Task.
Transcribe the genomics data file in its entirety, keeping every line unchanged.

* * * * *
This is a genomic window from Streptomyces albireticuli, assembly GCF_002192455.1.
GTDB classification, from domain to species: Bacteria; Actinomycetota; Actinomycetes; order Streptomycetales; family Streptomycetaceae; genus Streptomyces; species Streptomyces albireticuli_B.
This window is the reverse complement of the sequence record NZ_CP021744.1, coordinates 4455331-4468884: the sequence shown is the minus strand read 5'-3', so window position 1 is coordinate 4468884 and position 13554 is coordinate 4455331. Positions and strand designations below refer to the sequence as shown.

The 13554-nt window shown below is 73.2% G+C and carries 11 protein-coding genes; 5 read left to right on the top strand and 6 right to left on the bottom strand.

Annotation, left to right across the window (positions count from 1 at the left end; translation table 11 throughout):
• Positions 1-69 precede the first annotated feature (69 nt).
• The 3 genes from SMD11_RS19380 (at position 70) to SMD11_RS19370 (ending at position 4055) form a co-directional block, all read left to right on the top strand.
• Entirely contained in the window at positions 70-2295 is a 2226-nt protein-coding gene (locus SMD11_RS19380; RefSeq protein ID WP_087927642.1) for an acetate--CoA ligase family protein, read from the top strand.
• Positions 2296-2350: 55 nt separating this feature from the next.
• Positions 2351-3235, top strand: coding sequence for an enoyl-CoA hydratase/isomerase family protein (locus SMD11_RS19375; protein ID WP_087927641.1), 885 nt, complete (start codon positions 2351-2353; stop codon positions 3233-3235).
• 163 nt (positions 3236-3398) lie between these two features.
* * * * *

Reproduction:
This is a genomic window from Streptomyces albireticuli, assembly GCF_002192455.1.
GTDB classification, from domain to species: Bacteria; Actinomycetota; Actinomycetes; order Streptomycetales; family Streptomycetaceae; genus Streptomyces; species Streptomyces albireticuli_B.
This window is the reverse complement of the sequence record NZ_CP021744.1, coordinates 4455331-4468884: the sequence shown is the minus strand read 5'-3', so window position 1 is coordinate 4468884 and position 13554 is coordinate 4455331. Positions and strand designations below refer to the sequence as shown.

The 13554-nt window shown below is 73.2% G+C and carries 11 protein-coding genes; 5 read left to right on the top strand and 6 right to left on the bottom strand.

Annotation, left to right across the window (positions count from 1 at the left end; translation table 11 throughout):
• Positions 1-69 precede the first annotated feature (69 nt).
• The 3 genes from SMD11_RS19380 (at position 70) to SMD11_RS19370 (ending at position 4055) form a co-directional block, all read left to right on the top strand.
• Entirely contained in the window at positions 70-2295 is a 2226-nt protein-coding gene (locus SMD11_RS19380; RefSeq protein ID WP_087927642.1) for an acetate--CoA ligase family protein, read from the top strand.
• Positions 2296-2350: 55 nt separating this feature from the next.
• Positions 2351-3235, top strand: coding sequence for an enoyl-CoA hydratase/isomerase family protein (locus SMD11_RS19375; protein ID WP_087927641.1), 885 nt, complete (start codon positions 2351-2353; stop codon positions 3233-3235).
• 163 nt (positions 3236-3398) lie between these two features.